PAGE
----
- SkyTeam: Aeroflot, Air Europa, Air France, Alitalia, Czech Airlines, Delta Air Lines, KLM, Korean Air, Vietnam Airlines
- other unaffiliated airlines, including airBaltic, Etihad and Emirates
Note that the above can change: always check the information on your ticket and boarding pass, as well as the information provided by the airport online and on displays at the airport itself.
Terminal 1: Departures is on level 2, zones A, B, C and Z . Terminal 2: Departures is on level 2 zone D and E.
Check-in to gate
If you have difficulty walking, request assistance getting to the departure gate, it can be up to a kilometre away.
Plane to baggage collection
Not all planes park at a gate and you will often have to take a bus to get you from the plane to the terminal. If you are in a hurry, rushing off the plane does not always make things quicker, being last on the bus standing next to the door is key. Sometimes for flights with tight connection times you have to take a different bus from the tarmac.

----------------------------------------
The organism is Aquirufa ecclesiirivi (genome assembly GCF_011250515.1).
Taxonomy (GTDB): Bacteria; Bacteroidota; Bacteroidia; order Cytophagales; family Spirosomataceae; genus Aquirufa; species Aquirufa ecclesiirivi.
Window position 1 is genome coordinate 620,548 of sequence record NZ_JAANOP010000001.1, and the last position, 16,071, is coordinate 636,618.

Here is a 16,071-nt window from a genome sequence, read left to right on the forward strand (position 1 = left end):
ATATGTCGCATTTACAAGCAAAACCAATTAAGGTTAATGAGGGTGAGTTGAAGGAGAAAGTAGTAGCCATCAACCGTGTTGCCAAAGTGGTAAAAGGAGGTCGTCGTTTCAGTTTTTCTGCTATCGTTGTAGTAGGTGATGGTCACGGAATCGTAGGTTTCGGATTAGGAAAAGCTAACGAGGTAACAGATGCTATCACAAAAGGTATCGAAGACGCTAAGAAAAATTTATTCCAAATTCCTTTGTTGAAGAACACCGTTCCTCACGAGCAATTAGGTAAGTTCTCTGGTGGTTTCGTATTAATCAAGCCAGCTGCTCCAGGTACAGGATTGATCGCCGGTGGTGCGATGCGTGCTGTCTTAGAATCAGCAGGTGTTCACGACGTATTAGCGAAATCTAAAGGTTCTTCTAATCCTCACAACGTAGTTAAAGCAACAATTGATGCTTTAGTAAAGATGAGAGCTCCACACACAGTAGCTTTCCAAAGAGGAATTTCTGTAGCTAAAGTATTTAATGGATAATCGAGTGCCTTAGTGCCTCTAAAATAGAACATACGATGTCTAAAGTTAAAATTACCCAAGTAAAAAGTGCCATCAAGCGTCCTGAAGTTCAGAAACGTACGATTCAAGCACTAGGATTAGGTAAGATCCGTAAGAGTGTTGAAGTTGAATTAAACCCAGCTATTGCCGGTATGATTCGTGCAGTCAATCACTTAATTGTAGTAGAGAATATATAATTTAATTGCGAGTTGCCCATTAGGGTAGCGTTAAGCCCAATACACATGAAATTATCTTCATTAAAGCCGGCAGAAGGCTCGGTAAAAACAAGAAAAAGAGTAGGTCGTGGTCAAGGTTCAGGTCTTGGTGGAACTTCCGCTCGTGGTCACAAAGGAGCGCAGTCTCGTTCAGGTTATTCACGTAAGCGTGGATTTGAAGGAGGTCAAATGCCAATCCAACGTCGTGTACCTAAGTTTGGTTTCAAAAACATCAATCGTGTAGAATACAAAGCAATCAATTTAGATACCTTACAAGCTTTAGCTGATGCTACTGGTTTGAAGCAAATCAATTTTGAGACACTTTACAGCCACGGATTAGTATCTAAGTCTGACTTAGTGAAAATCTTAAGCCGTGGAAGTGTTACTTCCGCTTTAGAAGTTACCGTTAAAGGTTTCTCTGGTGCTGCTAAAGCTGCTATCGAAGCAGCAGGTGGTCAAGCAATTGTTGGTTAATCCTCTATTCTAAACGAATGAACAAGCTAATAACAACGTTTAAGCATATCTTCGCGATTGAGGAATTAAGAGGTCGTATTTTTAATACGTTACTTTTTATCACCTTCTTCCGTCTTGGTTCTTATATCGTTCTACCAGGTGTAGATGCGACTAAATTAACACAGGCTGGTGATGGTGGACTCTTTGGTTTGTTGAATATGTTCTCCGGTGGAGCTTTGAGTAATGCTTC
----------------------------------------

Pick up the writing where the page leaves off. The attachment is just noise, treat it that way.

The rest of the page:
If you are a frequent user of Terminal 1B you can make passport control quicker by applying for retina recognition. Next to passport manual check control, where there are often long queues, there is a machine which can scan your passport and then your eyes. To register there is an office in the corner of Terminal 1 landside, section A level 2. Terminal 1Z now has automatic face recognition machines which will work with new European passports.
On arriving at Terminal 1Z and 1B do not be surprised to have to ascend and descend many stairs, or with Terminal 1A expect a long walk. When coming into 1B you actually enter the main concourse before baggage claim. Look for the escalators heading down in the middle of hall B.
Situated in the center of Germany, the airport has good connections to the whole country and is a stepping stone to other parts of Europe and the world.